Its construction goes way back to the 17th century. At that time, only the Tuileries ferryboat, a simple boat, enables to cross from the Right bank to the Left. The Rue du Bac is still named after this boat.
Called Pont Rouge [Red Bridge] because of its color, this bridge doesn’t last a long time since it will caught fire in 1654 and destroyed by a flood two years later. A new wooden bridge is built in 1660, but also destroyed by the water.
In 1685, Louis XIV chooses to build a third bridge but in stone: the Pont Royal that will see the light of the day in 1689. Built by famous architect Jules Hardouin-Mansart, the Pont Royal quickly becomes a popular bridge where Parisians hold parties and large popular gatherings. Despite its name, this five-arch bridge surprises with the simplicity of its décor. Only eight triangular hooded beaks come to embellish it all.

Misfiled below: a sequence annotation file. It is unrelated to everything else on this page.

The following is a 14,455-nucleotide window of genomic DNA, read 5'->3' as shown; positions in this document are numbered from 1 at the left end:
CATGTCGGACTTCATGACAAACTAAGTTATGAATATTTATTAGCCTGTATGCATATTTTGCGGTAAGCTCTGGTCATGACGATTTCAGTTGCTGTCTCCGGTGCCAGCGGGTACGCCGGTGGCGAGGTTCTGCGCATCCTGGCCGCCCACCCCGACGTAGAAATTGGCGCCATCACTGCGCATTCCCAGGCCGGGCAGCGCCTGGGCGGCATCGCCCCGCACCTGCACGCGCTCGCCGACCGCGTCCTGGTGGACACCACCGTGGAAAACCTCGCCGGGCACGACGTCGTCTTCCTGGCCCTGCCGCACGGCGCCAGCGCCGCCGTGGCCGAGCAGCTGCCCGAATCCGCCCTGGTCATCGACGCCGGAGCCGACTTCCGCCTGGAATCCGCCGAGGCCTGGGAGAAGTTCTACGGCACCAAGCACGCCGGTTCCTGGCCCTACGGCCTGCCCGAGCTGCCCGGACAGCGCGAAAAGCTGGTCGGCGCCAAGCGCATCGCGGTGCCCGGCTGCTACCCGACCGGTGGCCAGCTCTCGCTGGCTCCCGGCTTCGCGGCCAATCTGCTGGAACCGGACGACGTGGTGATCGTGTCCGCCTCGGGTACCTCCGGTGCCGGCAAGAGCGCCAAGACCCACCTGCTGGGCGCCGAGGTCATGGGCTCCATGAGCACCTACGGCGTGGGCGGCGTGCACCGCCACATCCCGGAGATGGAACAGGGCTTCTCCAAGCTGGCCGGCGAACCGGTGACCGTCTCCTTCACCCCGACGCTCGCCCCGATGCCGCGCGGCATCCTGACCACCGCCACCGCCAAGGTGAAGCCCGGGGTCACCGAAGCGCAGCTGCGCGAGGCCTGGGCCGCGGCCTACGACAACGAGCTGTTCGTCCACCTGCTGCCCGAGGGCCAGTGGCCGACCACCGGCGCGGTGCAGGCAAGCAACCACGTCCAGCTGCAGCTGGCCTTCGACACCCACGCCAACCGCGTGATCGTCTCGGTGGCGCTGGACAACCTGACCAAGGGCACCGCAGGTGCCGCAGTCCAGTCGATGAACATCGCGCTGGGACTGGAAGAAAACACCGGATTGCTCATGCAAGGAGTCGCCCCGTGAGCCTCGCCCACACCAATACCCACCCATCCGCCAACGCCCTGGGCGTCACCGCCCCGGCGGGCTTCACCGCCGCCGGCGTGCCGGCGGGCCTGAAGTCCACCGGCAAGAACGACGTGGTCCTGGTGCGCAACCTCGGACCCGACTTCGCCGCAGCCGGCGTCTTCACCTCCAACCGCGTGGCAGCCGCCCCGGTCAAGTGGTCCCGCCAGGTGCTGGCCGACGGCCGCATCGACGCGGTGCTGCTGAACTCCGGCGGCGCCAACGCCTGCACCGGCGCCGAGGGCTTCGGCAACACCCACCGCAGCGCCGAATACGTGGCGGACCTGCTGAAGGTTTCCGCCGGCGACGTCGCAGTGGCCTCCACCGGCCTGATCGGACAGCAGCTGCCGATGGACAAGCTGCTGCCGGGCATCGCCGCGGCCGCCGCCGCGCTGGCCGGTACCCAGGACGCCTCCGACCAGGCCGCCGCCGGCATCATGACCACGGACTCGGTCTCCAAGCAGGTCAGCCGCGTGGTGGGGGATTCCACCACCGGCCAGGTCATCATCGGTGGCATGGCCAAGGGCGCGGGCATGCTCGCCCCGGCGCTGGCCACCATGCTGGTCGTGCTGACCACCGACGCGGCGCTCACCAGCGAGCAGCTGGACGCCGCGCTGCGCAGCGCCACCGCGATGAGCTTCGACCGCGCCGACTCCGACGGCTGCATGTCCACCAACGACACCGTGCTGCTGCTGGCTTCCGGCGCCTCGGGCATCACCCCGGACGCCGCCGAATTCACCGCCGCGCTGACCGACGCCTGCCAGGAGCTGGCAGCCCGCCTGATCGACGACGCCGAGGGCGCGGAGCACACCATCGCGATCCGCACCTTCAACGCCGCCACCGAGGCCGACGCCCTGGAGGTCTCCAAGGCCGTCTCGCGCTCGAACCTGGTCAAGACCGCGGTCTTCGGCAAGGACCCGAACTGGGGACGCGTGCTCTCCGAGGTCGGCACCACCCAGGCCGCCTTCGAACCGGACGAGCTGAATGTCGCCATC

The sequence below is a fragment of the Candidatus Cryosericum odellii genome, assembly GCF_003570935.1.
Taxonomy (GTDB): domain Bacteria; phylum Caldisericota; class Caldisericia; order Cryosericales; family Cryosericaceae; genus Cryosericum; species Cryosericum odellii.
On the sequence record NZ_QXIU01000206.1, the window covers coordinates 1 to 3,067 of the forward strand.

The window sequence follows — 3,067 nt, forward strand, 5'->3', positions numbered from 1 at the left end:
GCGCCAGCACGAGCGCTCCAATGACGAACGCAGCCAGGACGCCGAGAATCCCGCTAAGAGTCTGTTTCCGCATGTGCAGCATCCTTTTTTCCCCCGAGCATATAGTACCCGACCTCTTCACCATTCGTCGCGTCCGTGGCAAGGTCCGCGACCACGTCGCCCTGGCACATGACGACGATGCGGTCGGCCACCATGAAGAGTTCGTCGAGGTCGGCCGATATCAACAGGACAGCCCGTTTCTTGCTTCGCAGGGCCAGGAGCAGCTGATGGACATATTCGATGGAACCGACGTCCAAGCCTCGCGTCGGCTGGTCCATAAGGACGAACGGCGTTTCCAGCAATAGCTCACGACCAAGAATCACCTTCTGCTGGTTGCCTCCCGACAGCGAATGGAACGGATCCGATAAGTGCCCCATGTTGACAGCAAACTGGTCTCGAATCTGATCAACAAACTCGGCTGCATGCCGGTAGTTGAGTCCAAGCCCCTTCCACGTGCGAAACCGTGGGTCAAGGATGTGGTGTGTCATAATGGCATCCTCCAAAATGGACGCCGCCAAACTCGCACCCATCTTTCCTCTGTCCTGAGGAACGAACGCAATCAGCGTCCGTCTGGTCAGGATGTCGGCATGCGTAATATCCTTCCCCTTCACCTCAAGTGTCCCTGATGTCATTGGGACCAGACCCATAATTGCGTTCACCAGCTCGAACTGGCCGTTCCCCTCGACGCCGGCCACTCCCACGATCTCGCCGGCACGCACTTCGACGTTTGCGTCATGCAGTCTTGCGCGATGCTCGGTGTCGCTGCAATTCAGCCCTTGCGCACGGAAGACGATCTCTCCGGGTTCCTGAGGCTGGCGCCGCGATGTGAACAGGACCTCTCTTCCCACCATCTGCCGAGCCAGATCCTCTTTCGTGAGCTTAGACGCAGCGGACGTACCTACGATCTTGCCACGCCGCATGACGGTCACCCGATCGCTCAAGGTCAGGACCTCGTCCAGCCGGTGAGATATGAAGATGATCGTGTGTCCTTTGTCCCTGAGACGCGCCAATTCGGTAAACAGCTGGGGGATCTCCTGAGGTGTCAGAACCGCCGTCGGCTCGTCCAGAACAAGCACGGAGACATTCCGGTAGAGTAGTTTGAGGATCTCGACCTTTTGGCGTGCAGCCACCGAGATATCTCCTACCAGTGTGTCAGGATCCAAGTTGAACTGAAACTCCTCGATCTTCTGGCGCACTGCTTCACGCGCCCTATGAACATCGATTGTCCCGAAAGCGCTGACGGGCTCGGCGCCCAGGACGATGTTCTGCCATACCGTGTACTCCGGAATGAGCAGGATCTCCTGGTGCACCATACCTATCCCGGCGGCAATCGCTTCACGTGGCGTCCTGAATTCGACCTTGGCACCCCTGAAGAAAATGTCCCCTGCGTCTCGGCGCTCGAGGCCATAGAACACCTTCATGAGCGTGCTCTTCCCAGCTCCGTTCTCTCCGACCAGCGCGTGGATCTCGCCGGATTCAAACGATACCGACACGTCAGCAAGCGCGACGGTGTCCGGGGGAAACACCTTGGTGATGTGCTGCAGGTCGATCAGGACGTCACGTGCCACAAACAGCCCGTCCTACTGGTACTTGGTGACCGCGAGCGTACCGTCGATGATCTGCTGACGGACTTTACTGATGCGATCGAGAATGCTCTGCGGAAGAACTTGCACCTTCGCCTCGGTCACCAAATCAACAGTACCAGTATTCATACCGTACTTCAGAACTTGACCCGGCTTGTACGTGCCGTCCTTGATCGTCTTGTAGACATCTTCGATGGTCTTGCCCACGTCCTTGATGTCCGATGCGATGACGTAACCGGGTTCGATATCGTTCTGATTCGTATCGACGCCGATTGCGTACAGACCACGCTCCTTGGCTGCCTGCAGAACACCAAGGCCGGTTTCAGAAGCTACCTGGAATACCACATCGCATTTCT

During the French Revolution, the Pont Royal is renamed the Pont National, then Pont des Tuileries by Napoléon; before getting its original name back in 1814. Since 1939, this Parisian bridge has known an eventful story and listed a historical monument. Walking it is like going back a part of Paris story!
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